Typically, the energy is a complex function of momentum in a three-dimensional space and there are many allowed energy levels for a large number of electrons in silicon and therefore, the energy band diagram is also complex [19]. For the simplicity of representation, only the edge levels of each of the allowed energy bands are shown in the energy band diagram (Figure 2.1). In Figure 2.1, Ec and £„ are the bottom-edge of the CB and the top-edge of the VB, respectively, and Eg is the bandgap energy separating Ec and £,, And, at any ambient temperature T(K), Eg is given by

When a valence electron is given sufficient energy (> £), it can break out of the chemical bonding state and excite into the CB to become a free electron leaving behind a vacancy, or hole, in the VB. A hole is associated with a positive charge since a net positive charge is associated with the atom from which the electron broke away. Note that both the electron and hole are generated simultaneously from a

Energy band diagram of a semiconductor like silicon

FIGURE 2.1 Energy band diagram of a semiconductor like silicon: Ec is the bottom-edge of the conduction band and £,, is the top-edge of the valance band which are separated by an energy gap Eg = Ec - £,,; in the figure, represents the electrons and “O” represents the holes.

single event. The electrons move freely in the CB and holes move freely in the VB. In silicon, the bandgap is small (~1.12 eV), therefore, even at room temperature a small fraction of the valence electrons are excited into the CB generating electrons and holes. This allows limited conduction to take place from the motion of the electrons in the CB and holes in the VB. As shown in Figure 2.1, when an electron in the CB gains energy, it moves up to an energy £ > Ec, while when a hole in the VB gains energy, it moves down to an energy E < £,, Thus, the energy of the electrons in the CB increases upward while the energy of the holes in the VB increases downward.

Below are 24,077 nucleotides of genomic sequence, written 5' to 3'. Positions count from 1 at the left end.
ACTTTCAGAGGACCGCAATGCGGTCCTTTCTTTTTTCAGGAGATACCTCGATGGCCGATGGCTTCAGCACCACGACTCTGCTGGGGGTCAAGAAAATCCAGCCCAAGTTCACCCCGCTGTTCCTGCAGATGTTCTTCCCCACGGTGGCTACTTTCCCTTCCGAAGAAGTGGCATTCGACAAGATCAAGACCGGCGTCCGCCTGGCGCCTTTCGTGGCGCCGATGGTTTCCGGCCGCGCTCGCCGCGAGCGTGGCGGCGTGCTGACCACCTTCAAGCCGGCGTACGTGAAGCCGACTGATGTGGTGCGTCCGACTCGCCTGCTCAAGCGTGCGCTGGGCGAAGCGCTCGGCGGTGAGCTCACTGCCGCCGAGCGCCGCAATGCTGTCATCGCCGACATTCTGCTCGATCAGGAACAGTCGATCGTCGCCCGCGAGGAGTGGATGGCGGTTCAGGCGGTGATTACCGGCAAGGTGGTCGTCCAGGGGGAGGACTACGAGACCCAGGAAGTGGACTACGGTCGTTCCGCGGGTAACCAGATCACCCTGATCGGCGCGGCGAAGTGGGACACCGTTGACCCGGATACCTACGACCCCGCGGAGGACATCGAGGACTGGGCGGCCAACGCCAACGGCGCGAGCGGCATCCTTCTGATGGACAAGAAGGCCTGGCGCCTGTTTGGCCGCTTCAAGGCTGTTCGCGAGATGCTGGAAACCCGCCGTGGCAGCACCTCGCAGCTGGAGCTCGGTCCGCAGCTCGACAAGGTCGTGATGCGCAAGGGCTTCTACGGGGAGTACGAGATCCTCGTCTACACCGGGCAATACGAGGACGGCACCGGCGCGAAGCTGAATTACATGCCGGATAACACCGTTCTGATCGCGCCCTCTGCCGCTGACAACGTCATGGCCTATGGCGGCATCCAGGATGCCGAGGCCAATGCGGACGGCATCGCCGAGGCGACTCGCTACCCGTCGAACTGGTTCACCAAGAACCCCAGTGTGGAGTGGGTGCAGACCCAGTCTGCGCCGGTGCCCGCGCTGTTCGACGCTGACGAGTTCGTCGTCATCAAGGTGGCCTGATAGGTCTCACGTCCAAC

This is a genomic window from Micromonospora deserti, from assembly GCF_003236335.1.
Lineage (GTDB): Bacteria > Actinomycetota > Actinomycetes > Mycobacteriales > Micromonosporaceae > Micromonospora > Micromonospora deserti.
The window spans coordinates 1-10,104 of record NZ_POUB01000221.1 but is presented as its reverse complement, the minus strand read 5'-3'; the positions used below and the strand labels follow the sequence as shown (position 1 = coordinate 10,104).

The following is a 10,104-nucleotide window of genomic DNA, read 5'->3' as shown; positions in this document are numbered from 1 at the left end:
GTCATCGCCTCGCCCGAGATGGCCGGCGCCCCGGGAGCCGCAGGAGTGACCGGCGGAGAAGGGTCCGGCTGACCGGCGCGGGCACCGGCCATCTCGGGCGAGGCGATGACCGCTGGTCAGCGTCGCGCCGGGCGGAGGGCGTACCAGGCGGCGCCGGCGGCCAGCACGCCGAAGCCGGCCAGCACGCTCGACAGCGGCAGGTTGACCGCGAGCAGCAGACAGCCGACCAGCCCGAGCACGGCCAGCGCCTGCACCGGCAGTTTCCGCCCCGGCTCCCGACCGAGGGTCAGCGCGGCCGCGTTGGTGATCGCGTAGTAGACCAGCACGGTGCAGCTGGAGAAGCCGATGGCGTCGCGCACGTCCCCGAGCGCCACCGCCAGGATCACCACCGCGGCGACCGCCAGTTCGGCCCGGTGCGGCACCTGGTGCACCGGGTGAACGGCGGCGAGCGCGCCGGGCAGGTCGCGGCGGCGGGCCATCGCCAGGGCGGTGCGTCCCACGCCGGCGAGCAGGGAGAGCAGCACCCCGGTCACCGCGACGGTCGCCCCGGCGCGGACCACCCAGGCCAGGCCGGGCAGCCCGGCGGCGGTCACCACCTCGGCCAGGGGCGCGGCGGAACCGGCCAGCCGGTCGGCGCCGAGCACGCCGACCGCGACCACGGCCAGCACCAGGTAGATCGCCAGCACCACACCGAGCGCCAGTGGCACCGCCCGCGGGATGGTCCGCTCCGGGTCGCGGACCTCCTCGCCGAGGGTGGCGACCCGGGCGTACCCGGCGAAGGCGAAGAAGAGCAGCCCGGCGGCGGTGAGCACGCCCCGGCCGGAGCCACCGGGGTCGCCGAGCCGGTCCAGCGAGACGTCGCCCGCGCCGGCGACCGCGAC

The bandgap energy £sfor silicon at room temperature (300 °K) is ~1.12 eV. As the temperature increases, the value of Eg for most semiconductors decreases due to the increase in the crystal lattice spacing by thermal expansion. For silicon, the

dE

temperature coefficient of Eg at 300 °K temperature is: = -2.73 x 1СГ* eVKT1

[20] . The temperature dependence of Eg for silicon can be modeled by using polynomial functions valid for different range of temperatures [16,20]. However, in a circuit simulation tool like SPICE (Simulation Program with Integrated Circuit Emphasis)

[21] , the temperature dependence of Eg is modeled by [22]

where:

T is the temperature in Kelvin (K)

Eg(T) is the energy gap in eV